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Winter at Cornell is really cold and starts quite early. From the early November students may experience cold breezes, a mix of extremely windy and rainy storms and snow. All that on their way to classes but what comes later in mid-December and January is the real thing! When the temperature drops to -10 what do you do?

Well here are some ideas on what to do at Cornell University during winter season!

1. Sleigh Rides

The amount of snow in January at Cornell is ideal for sleigh rides and races. Sliding down the hills all around campus is definitely on the bucket list of Cornell students. Many students choose the area outside Appel Commons as a place to kick start their ride but for a more steep adventure choose the Slope.

2. Cornell Botanic Gardens

Located at the Nevin Welcome Center, the Cornell Botanic Gardens is host to a rich flora in a series of 12 gardens, each accommodating rare types of plants for various utilities. The collections shed light to the plant exploration in remote places around the world such as the Himalayas and the hybridization process. 

3. Ice skating and Hockey at the Lynah Rink

Open from Monday to Thursday at 12 p.m – 1 p.m, the Lynah Rink is the place that has hosted all of Cornell’s greatest hockey victories. It is unique for practicing hockey or skating. Moreover, students frequently meet famous Cornell alumni and ice hockey players and join them in the game.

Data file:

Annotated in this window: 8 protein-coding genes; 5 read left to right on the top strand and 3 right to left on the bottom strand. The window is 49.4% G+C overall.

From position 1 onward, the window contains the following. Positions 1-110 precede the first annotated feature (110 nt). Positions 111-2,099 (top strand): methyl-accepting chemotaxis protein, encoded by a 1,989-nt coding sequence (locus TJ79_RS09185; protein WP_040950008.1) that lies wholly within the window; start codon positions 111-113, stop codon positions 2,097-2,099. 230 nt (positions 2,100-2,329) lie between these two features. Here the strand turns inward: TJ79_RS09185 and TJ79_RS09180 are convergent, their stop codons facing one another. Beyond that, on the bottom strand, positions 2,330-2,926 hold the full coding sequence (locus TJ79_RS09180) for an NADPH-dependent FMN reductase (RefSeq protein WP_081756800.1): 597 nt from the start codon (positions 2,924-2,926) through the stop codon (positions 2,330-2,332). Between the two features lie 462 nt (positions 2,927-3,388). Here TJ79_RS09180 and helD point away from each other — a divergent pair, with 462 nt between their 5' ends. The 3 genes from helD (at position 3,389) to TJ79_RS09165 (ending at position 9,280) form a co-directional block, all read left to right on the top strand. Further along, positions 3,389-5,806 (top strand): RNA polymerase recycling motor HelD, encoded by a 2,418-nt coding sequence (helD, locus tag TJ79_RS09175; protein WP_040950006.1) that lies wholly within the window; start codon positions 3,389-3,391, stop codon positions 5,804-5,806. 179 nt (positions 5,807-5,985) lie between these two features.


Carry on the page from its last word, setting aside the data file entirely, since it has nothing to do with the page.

4. Star-gazing Nights at Fuertes Observatory

The FuertesObservatory is a unique place to visit for star-gazing. The city of Ithaca located at the outskirts of New York has one of the most unpolluted and clear skies in the world. Faculty, students and alumni visit the Observatory on Friday nights. A nice getaway that blends both educational and recreational purposes.

5. Life’s so Sweet Chocolates: A chocolate paradise

Willy Wonka would get jealous after visiting the Life’s So Sweet Chocolates restaurant. A stroll around it will bring a reminiscent sent of childhood years since it offers old classics along with a variety of chocolates appealing to the palate of different people, vegan or not. Razzlies, Harry Potter chocolate wands, chocolate dipped dried fruits, and peanut butter and black forest truffles are only a few examples.


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Maria Christina Kalogera


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